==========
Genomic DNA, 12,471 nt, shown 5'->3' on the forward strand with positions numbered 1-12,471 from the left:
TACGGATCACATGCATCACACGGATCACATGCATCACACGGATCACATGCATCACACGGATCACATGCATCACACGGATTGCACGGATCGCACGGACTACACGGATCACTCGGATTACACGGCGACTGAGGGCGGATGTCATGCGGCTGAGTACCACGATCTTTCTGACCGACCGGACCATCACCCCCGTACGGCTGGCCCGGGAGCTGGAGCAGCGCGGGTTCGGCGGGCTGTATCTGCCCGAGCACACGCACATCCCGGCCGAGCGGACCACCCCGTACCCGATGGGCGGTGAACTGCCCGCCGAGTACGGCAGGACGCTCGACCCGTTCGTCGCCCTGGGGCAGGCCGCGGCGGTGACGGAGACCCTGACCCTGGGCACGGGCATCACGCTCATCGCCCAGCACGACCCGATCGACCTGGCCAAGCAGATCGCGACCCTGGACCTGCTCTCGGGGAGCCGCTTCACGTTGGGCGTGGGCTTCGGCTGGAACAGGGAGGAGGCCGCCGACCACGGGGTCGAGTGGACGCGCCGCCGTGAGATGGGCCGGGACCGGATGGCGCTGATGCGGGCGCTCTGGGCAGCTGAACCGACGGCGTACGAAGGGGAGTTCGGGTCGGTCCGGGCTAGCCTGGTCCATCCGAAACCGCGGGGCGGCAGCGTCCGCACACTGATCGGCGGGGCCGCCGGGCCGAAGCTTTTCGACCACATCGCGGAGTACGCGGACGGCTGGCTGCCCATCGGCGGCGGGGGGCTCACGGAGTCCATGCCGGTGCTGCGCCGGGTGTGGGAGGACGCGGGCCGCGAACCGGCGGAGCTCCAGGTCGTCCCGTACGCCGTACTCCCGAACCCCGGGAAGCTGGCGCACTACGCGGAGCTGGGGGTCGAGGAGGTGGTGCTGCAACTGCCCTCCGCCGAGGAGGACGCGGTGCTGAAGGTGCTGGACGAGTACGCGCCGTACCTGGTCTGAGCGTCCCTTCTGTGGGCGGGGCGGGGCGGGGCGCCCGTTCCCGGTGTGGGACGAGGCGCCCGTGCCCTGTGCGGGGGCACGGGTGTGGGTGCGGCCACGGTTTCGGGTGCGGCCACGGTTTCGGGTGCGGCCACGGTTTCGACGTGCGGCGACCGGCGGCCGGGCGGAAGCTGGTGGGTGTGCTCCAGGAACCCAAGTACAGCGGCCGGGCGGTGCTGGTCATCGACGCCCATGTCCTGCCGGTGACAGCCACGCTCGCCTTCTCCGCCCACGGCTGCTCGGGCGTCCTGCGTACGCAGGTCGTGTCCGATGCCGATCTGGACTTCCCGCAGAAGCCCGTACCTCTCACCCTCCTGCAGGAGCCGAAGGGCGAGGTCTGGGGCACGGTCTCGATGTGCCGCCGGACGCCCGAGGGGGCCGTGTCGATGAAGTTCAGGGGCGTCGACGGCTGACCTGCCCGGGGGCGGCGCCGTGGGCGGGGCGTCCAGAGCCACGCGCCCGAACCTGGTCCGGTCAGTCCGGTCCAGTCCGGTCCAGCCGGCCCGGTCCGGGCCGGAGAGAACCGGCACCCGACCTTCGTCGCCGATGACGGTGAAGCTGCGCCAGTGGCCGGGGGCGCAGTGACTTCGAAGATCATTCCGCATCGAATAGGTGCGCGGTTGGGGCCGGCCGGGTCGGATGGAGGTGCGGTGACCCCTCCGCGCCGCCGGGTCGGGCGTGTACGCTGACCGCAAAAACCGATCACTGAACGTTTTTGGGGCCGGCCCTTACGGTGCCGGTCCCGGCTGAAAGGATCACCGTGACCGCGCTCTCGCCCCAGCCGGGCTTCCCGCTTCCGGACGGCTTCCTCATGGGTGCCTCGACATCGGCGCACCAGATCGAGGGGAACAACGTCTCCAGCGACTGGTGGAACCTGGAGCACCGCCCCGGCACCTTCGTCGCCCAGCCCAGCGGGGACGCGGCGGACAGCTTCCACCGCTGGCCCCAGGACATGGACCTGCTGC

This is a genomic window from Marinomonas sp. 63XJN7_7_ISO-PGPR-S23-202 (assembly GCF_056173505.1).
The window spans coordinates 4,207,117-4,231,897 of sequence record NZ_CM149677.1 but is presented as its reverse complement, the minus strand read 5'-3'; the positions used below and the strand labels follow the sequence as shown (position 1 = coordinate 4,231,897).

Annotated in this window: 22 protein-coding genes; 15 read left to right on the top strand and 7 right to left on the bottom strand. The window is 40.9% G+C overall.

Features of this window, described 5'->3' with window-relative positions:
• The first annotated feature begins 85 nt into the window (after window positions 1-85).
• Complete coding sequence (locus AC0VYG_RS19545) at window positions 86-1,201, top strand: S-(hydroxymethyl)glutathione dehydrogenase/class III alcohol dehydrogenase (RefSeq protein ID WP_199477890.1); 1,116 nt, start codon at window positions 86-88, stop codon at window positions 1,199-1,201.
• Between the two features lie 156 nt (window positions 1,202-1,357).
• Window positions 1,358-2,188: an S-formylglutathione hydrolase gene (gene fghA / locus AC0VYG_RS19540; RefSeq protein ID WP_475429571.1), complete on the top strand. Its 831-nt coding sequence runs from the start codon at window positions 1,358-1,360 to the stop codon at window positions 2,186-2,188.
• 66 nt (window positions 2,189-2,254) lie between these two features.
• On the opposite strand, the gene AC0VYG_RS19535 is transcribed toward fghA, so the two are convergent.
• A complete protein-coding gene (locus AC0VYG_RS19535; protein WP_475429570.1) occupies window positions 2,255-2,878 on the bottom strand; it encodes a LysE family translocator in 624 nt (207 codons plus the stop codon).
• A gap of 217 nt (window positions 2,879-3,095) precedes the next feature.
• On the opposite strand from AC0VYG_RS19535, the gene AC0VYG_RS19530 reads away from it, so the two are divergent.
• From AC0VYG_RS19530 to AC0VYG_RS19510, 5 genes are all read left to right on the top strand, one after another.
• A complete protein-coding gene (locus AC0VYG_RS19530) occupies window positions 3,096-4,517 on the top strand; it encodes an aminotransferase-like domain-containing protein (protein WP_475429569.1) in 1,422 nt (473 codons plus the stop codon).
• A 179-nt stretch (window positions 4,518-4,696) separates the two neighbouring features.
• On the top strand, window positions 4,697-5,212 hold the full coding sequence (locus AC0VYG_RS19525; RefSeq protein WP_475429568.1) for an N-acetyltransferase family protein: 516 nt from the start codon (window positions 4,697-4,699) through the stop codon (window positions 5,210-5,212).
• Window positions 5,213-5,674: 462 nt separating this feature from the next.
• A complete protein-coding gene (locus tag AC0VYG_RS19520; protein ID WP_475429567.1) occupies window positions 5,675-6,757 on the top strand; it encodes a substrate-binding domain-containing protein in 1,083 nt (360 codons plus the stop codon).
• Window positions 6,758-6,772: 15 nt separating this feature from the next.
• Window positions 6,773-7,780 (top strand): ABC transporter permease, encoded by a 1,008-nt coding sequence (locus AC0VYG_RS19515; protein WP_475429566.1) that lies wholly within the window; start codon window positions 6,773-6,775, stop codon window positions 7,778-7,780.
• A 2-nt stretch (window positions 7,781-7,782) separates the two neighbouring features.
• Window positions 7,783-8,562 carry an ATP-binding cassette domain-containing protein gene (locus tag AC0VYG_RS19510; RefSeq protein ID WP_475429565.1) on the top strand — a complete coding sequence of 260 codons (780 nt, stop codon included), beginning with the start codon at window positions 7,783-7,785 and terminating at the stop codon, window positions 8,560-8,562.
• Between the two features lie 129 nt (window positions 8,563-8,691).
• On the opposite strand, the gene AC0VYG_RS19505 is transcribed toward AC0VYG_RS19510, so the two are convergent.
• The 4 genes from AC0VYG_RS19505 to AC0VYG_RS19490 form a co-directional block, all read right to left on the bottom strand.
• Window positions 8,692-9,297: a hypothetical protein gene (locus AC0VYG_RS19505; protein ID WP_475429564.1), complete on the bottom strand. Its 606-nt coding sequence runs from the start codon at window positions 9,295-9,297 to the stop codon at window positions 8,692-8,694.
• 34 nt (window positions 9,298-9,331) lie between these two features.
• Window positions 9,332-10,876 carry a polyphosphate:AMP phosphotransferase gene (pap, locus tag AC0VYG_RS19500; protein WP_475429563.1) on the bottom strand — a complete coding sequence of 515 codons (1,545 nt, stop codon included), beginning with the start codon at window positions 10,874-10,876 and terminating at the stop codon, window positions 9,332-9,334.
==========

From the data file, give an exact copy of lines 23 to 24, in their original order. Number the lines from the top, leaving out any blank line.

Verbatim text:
• Window positions 6,773-7,780 (top strand): ABC transporter permease, encoded by a 1,008-nt coding sequence (locus AC0VYG_RS19515; protein WP_475429566.1) that lies wholly within the window; start codon window positions 6,773-6,775, stop codon window positions 7,778-7,780.
• A 2-nt stretch (window positions 7,781-7,782) separates the two neighbouring features.